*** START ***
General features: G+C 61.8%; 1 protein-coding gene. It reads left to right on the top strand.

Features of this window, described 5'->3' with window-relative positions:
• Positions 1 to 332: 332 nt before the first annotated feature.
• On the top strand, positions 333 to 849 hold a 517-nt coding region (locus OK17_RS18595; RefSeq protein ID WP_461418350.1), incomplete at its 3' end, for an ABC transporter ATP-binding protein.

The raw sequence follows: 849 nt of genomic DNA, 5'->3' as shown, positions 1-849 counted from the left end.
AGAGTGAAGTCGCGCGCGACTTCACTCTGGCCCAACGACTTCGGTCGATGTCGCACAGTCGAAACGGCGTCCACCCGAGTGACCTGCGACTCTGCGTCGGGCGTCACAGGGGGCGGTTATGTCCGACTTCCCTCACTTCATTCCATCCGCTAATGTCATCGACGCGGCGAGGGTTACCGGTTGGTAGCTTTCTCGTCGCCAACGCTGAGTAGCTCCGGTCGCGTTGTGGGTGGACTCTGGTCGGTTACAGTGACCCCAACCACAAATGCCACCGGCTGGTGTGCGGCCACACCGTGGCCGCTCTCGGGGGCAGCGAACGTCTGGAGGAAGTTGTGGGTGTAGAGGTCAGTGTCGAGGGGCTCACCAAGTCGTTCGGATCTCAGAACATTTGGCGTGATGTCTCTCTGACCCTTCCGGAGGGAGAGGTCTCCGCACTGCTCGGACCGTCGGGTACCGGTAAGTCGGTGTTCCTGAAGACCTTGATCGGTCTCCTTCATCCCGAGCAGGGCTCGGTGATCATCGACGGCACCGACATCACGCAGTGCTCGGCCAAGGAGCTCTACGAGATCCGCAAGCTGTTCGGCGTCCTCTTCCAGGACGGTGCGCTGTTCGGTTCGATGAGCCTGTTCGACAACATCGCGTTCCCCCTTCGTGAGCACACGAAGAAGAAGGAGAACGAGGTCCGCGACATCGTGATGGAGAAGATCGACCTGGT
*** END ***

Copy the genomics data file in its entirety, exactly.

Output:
General features: G+C 61.8%; 1 protein-coding gene. It reads left to right on the top strand.

Features of this window, described 5'->3' with window-relative positions:
• Positions 1 to 332: 332 nt before the first annotated feature.
• On the top strand, positions 333 to 849 hold a 517-nt coding region (locus OK17_RS18595; RefSeq protein ID WP_461418350.1), incomplete at its 3' end, for an ABC transporter ATP-binding protein.

The raw sequence follows: 849 nt of genomic DNA, 5'->3' as shown, positions 1-849 counted from the left end.
AGAGTGAAGTCGCGCGCGACTTCACTCTGGCCCAACGACTTCGGTCGATGTCGCACAGTCGAAACGGCGTCCACCCGAGTGACCTGCGACTCTGCGTCGGGCGTCACAGGGGGCGGTTATGTCCGACTTCCCTCACTTCATTCCATCCGCTAATGTCATCGACGCGGCGAGGGTTACCGGTTGGTAGCTTTCTCGTCGCCAACGCTGAGTAGCTCCGGTCGCGTTGTGGGTGGACTCTGGTCGGTTACAGTGACCCCAACCACAAATGCCACCGGCTGGTGTGCGGCCACACCGTGGCCGCTCTCGGGGGCAGCGAACGTCTGGAGGAAGTTGTGGGTGTAGAGGTCAGTGTCGAGGGGCTCACCAAGTCGTTCGGATCTCAGAACATTTGGCGTGATGTCTCTCTGACCCTTCCGGAGGGAGAGGTCTCCGCACTGCTCGGACCGTCGGGTACCGGTAAGTCGGTGTTCCTGAAGACCTTGATCGGTCTCCTTCATCCCGAGCAGGGCTCGGTGATCATCGACGGCACCGACATCACGCAGTGCTCGGCCAAGGAGCTCTACGAGATCCGCAAGCTGTTCGGCGTCCTCTTCCAGGACGGTGCGCTGTTCGGTTCGATGAGCCTGTTCGACAACATCGCGTTCCCCCTTCGTGAGCACACGAAGAAGAAGGAGAACGAGGTCCGCGACATCGTGATGGAGAAGATCGACCTGGT